What’s wrong with the following sentence (found in a pop music review)?
“If you affiliate in any way with the underground scene, you’d be remiss in not going to Lipgloss. It’s the penultimate hipster haven in Denver….”
The reviewer clearly thinks Lipgloss is a cool club. But the word he wants isn’t penultimate — which means “next to last.”
This error is frequently committed. For some reason, people assume that penultimate means perfect, quintessential, the best. But “next to last” hardly conveys that meaning. It’s also best to avoid ultimate as a superlative because it literally means “last in a series.”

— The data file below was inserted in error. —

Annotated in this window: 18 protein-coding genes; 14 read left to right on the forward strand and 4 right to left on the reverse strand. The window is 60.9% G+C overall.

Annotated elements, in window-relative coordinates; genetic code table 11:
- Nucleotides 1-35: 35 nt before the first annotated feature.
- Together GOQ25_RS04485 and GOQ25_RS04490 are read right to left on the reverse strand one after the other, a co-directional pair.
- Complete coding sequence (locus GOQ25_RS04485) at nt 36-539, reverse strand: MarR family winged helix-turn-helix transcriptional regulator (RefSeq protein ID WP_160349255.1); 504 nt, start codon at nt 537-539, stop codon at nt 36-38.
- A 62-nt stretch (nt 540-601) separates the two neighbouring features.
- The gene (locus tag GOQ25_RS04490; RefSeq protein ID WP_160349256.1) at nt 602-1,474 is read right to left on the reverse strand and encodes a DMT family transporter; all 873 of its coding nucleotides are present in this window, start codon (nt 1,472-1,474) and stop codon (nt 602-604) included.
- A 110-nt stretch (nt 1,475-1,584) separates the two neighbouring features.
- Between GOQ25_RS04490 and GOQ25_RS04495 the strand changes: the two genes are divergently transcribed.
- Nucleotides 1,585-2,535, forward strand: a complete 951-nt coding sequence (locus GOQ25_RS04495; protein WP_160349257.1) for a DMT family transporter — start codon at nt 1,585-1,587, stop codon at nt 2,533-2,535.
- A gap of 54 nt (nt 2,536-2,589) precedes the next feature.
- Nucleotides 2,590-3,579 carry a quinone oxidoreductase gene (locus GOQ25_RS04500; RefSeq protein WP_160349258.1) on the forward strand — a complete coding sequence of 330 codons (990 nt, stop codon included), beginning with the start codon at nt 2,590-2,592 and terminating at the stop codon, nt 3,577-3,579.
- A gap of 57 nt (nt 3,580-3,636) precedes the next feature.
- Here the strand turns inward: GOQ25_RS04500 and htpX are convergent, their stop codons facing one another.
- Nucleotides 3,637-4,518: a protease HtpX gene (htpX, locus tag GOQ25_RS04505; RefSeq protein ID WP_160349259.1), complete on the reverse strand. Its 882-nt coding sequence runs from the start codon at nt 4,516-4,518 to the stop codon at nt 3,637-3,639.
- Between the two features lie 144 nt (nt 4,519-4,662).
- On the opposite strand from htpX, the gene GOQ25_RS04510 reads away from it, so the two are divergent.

To convey a high opinion, you have a host of alternatives, including excellent, first-rate, superior, unequalled, and unparalleled.
Of course, if you really do mean “next to last,” by all means say penultimate. The word is used correctly in this sentence:
“The penultimate chapter, titled ‘Conservation,’ offers seven case histories of fishes that are endangered or have become extinct….”
By the way, you might one day find occasion to use antepenultimate, which means “next to next to last.”
[Ed Note: For more than three decades, Don Hauptman was an award-winning independent direct-response copywriter and creative consultant. He is author of The Versatile Freelancer, an e-book that shows writers and other creative professionals how to diversify their careers into speaking, consulting, training, and critiquing.]